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Two years ago I was diagnosed with ulcerative colitis, which is an inflammatory disease in the colon causing ulcers to form in the large intestine. It's very painful and causes flare-ups all year round.

I was unable to fast during the last two Ramadan due to the pain and blood loss. I am worried that this year will be the third year that I may not be able to fast. I would like to know what a person like me should do. I have tried fasting on days when I wasn't going through a flare-up, but it makes me go to the bathroom more, which causes my colon to bleed again.

How do I repay for my fasts? And is it sinful for me not to fast? And how can a sick person get the same amount of reward of a fasting person in Ramadan?

If one is not able to permanently fast, then only he/she may give Fidyah (compensation for not fasting).

If a person is ill but hopes to get better, then he/she will have to make Qadhaa (pay-back) for the missed fast. Giving Fidyah will not suffice.

I was fasting one day (not in Ramadan). One of my friends was smoking beside me. That time I just forgot that I was fasting. The moment I remembered that I was fasting, then and then I told my friend to stop smoking. After that he stopped smoking. Was my fast valid?

It is not permissible to smoke during fasting. However, breathing the air polluted with smoke does not invalidate the fast.

Does kissing my wife and transferring saliva break the fast?

Kissing does not break the fast. However, if one spouse swallows the saliva of the other, the fast will be nullified. Hence, kissing, that is, mouth to mouth, is Makrooh (disliked).

Can we still fast if we drank alcohol within the 40 days before Ramadan

Fasting is Fardh (compulsory), even on an alcoholic. Make Tawbah (repent) from your drinking and be punctual on your Salaat and fasting.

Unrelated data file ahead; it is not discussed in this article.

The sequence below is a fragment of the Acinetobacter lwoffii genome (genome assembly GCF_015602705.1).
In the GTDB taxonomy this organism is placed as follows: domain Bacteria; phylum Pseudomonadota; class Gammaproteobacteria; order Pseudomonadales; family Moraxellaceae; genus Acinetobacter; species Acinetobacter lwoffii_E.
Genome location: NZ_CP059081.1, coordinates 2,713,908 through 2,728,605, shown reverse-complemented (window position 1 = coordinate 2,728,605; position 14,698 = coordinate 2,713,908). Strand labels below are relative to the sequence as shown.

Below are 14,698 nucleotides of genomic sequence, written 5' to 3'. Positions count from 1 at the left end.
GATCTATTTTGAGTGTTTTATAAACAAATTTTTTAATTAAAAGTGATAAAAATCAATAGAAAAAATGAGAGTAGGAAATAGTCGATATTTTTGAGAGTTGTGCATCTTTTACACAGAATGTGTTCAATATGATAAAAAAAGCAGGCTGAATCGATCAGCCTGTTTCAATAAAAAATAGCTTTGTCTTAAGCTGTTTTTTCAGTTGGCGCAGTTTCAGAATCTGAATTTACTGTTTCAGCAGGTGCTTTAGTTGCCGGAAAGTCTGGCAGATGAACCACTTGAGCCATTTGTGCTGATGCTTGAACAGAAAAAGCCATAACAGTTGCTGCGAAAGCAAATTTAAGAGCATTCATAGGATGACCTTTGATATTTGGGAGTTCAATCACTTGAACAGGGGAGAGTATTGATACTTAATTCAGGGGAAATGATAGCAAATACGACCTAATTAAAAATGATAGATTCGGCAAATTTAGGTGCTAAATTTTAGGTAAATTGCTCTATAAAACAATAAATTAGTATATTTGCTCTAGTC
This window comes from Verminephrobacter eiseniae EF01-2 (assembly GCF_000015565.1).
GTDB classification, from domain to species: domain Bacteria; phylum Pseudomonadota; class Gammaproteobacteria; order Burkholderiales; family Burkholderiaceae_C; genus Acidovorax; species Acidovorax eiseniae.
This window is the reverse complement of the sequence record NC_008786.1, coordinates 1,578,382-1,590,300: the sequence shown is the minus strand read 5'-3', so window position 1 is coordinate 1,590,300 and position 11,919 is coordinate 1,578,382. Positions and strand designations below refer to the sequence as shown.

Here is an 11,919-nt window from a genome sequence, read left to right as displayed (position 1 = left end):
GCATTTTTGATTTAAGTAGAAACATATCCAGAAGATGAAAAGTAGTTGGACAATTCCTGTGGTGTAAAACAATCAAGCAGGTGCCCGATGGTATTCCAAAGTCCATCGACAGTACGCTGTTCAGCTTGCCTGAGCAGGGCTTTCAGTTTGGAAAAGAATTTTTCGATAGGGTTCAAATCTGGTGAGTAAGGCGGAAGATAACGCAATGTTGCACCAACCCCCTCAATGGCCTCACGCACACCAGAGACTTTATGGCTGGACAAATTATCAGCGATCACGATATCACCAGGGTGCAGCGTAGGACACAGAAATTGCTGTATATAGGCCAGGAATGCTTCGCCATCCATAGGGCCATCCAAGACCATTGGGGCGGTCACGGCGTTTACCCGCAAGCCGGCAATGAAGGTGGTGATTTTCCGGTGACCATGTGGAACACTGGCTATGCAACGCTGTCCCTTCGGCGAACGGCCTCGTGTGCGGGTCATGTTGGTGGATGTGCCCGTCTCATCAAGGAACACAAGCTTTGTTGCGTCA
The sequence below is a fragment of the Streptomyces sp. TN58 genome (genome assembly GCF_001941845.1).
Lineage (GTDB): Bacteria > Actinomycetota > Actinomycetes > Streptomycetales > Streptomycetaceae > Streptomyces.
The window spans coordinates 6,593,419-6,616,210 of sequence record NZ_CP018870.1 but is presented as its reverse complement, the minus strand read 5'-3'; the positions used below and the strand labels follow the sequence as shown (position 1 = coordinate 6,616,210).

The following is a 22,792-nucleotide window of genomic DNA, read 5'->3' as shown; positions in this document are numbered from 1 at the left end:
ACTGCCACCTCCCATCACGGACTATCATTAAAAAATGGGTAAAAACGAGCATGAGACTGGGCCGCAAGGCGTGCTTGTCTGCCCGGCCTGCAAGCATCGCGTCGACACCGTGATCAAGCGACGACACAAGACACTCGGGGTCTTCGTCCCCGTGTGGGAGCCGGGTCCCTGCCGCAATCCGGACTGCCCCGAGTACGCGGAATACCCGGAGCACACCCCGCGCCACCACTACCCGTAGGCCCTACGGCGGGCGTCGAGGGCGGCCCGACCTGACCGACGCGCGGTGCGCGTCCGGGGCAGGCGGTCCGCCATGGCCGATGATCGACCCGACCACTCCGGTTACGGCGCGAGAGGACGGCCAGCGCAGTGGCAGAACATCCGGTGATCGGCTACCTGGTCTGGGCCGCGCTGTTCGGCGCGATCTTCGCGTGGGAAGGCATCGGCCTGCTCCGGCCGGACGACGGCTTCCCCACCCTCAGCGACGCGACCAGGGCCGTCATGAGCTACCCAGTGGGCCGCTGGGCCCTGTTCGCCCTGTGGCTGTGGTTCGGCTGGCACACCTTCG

My wife missed about 20 days during Ramadan 5 years ago due to the imminent birth of our child and due to doctor's advice because it may complicate things. Also, the last 2 years, she did not fast because she was on her menstrual cycle. Does she have to make up all the fasts? She does not mind making them up but she is a weak person and fasting in Ramadan is already difficult for her. Can we pay for the fasts and feed the poor instead? Jazakallah

When a person misses a fardh (obligatory) fast, he/she is required to make this up as soon as possible. (Qadhaa). If he/she is unable to do so presently, he/she may delay the Qadhaa until he/she is able to fulfil it. If he/she has a very limited life expectancy and fears he/she will not be able to recover sufficiently to make these up before his/her death, he/she may pay Fidyah, in lieu of each fast, an amount equivalent to Sadaqatul Fitr. This must be given to someone deserving of Zakaah.

Your wife's situation does not seem to be so serious. We suggest that she make up one fast every week. Furthermore, this may be done in winter when the days are short so as to make it even easier.

(1) While performing ablution I feel some wetness going down the throat. After rinsing the mouth I keep on spitting to make sure nothing is left in the mouth. When washing the face some water enters the mouth and after spiting out the water I feel some moisture going down the throat. Does this invalidate the fast ? I get these feelings every time I perform ablution. I always try my best to make sure no water goes down the throat.

I had the same problem last year and after ramzan I carried on fasting for a few days With the intention of qaza. (2) After using deodorant body spray (non-alcoholic) I felt the spray/fumes down the throat. This was totally unintentional. I just used it as normal on any other day without thinking about the spray going down the throat. The following day before using the spray I closed my mouth tightly and sprayed very slowly. After finishing I opened my mouth after a few seconds and I still felt something go down the throat although it Wasn't as strong as the first day.